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Genetic analysis of osteogenesis imperfecta in the Palestinian population : molecular screening of 49 affected families

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Abstract
Background : Osteogenesis imperfecta (OI) is a heterogeneous hereditary connective tissue disorder clinically hallmarked by increased susceptibility to bone fractures. Methods : We analyzed a cohort of 77 diagnosed OI patients from 49 unrelated Palestinian families. Next-generation sequencing technology was used to screen a panel of known OI genes. Results : In 41 probands, we identified 28 different disease-causing variants of 9 different known OI genes. Eleven of the variants are novel. Ten of the 28 variants are located in COL1A1, five in COL1A2, three in BMP1, three in FKBP10, two in TMEM38B, two in P3H1, and one each in CRTAP, SERPINF1, and SERPINH1. The absence of disease-causing variants in the remaining eight probands suggests further genetic heterogeneity in OI. In general, most OI patients (90%) harbor mainly variants in type I collagen resulting in an autosomal dominant inheritance pattern. However, in our cohort almost 61% (25/41) were affected with autosomal recessive OI. Moreover, we document a 21-kb genomic deletion in the TMEM38B gene identified in 29% (12/41) of the tested probands, making it the most frequent OI-causing variant in the Palestinian population. Conclusion : This is the first genetic screening of an OI cohort from the Palestinian population. Our data are important for genetic counseling of OI patients and families in highly consanguineous populations.
Keywords
Autosomal dominant, autosomal recessive, next-generation sequencing, osteogenesis imperfecta, COLLAGEN MUTATION DATABASE, I COLLAGEN, BONE FRAGILITY, SKELETAL DYSPLASIAS, LEPRE1 MUTATIONS, RECESSIVE FORMS, BMP1 MUTATIONS, BRUCK SYNDROME, SERPINF1, IDENTIFICATION

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Chicago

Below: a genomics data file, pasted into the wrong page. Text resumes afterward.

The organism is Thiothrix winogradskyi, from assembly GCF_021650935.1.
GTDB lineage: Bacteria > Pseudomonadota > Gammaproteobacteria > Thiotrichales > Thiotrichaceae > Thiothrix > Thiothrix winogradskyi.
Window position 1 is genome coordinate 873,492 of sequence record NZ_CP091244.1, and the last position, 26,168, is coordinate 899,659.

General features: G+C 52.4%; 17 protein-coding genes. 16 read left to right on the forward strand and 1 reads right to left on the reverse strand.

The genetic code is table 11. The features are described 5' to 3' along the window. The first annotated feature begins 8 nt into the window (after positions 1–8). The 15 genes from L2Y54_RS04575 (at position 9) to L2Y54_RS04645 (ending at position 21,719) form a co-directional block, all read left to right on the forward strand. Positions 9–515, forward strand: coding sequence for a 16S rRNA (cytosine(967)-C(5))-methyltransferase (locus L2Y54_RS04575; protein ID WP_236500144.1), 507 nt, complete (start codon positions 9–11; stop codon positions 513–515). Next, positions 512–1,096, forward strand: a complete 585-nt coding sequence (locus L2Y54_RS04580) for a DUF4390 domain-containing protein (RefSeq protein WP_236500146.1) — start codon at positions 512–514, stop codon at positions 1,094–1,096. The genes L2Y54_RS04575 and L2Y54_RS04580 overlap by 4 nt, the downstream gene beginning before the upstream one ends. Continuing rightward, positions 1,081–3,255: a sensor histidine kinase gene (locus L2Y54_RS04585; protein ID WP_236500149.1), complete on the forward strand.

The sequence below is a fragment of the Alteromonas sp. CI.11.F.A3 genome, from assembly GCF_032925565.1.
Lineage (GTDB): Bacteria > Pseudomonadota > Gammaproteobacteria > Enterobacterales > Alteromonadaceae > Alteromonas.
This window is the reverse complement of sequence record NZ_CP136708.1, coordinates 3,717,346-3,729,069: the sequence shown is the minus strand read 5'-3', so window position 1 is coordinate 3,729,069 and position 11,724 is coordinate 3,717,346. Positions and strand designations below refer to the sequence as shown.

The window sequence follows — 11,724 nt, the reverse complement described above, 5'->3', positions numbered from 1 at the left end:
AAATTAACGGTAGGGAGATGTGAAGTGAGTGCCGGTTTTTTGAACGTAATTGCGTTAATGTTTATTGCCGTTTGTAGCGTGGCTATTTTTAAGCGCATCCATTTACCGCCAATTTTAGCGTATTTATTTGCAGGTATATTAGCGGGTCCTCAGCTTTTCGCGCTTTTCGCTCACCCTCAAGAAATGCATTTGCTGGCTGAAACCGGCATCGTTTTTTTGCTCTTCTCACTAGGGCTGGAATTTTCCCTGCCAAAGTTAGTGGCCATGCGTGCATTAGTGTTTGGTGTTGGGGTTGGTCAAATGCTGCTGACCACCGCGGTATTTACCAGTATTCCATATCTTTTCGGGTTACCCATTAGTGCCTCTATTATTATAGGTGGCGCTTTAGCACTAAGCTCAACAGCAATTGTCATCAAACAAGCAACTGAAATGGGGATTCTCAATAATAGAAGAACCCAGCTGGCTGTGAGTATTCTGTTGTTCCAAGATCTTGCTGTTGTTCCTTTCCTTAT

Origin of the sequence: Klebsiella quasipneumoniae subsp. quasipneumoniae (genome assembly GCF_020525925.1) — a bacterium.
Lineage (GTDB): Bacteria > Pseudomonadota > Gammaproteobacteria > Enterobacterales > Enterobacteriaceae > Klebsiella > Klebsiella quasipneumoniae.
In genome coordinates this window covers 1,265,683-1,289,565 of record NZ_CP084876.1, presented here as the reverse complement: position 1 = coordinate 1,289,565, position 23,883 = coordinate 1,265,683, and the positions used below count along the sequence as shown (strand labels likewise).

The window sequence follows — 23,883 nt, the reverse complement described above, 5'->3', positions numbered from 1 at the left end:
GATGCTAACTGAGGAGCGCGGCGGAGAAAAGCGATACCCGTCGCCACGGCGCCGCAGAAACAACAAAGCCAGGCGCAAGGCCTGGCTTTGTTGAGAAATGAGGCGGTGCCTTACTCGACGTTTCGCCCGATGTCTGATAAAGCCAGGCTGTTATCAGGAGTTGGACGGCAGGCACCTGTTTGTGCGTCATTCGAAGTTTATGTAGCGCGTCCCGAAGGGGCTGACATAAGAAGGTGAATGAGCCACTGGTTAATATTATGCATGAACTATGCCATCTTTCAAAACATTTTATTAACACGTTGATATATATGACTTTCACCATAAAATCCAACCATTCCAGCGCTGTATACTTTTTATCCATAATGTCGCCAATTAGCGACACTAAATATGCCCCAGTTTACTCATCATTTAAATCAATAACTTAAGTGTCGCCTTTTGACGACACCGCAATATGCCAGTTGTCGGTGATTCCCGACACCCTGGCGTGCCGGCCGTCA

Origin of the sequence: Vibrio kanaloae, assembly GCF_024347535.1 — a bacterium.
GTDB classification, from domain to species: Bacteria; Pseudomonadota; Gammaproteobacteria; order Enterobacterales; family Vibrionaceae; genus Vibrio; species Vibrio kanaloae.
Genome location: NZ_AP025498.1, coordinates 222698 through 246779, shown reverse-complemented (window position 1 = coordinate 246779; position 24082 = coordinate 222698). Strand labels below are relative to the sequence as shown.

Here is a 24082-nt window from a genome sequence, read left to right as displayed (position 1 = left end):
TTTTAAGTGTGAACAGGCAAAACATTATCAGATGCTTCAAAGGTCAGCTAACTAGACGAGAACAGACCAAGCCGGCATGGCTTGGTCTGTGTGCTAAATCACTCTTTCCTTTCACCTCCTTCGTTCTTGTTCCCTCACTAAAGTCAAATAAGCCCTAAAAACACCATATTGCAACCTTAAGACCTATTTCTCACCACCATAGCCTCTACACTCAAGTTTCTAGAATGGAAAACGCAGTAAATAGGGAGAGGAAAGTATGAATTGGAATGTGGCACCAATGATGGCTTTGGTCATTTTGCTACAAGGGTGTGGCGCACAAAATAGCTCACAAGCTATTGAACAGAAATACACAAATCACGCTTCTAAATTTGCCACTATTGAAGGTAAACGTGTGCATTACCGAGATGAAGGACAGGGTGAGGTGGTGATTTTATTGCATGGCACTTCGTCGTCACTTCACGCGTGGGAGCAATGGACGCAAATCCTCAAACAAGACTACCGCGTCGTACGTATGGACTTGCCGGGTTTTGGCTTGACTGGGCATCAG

Essawi, Osama, Sofie Symoens, Maha Fannana, Mohammad Darwish, Mohammad Farraj, Andy Willaert, Tamer Essawi, et al. 2018. “Genetic Analysis of Osteogenesis Imperfecta in the Palestinian Population : Molecular Screening of 49 Affected Families.” Molecular Genetics & Genomic Medicine 6 (1): 15–26.
APA
Essawi, O., Symoens, S., Fannana, M., Darwish, M., Farraj, M., Willaert, A., Essawi, T., et al. (2018). Genetic analysis of osteogenesis imperfecta in the Palestinian population : molecular screening of 49 affected families. MOLECULAR GENETICS & GENOMIC MEDICINE, 6(1), 15–26.
Vancouver
1.
Essawi O, Symoens S, Fannana M, Darwish M, Farraj M, Willaert A, et al. Genetic analysis of osteogenesis imperfecta in the Palestinian population : molecular screening of 49 affected families. MOLECULAR GENETICS & GENOMIC MEDICINE. 2018;6(1):15–26.
MLA
Essawi, Osama, Sofie Symoens, Maha Fannana, et al. “Genetic Analysis of Osteogenesis Imperfecta in the Palestinian Population : Molecular Screening of 49 Affected Families.” MOLECULAR GENETICS & GENOMIC MEDICINE 6.1 (2018): 15–26. Print.
@article{8551674,
  abstract     = {Background : Osteogenesis imperfecta (OI) is a heterogeneous hereditary connective tissue disorder clinically hallmarked by increased susceptibility to bone fractures. 
Methods : We analyzed a cohort of 77 diagnosed OI patients from 49 unrelated Palestinian families. Next-generation sequencing technology was used to screen a panel of known OI genes. 
Results : In 41 probands, we identified 28 different disease-causing variants of 9 different known OI genes. Eleven of the variants are novel. Ten of the 28 variants are located in COL1A1, five in COL1A2, three in BMP1, three in FKBP10, two in TMEM38B, two in P3H1, and one each in CRTAP, SERPINF1, and SERPINH1. The absence of disease-causing variants in the remaining eight probands suggests further genetic heterogeneity in OI. In general, most OI patients (90\%) harbor mainly variants in type I collagen resulting in an autosomal dominant inheritance pattern. However, in our cohort almost 61\% (25/41) were affected with autosomal recessive OI. Moreover, we document a 21-kb genomic deletion in the TMEM38B gene identified in 29\% (12/41) of the tested probands, making it the most frequent OI-causing variant in the Palestinian population. 
Conclusion : This is the first genetic screening of an OI cohort from the Palestinian population. Our data are important for genetic counseling of OI patients and families in highly consanguineous populations.},
  author       = {Essawi, Osama and Symoens, Sofie and Fannana, Maha and Darwish, Mohammad and Farraj, Mohammad and Willaert, Andy and Essawi, Tamer and Callewaert, Bert and De Paepe, Anne and Malfait, Fransiska and Coucke, Paul},
  issn         = {2324-9269},
  journal      = {MOLECULAR GENETICS \& GENOMIC MEDICINE},
  language     = {eng},
  number       = {1},
  pages        = {15--26},
  title        = {Genetic analysis of osteogenesis imperfecta in the Palestinian population : molecular screening of 49 affected families},
  url          = {http://dx.doi.org/10.1002/mgg3.331},
  volume       = {6},
  year         = {2018},
}

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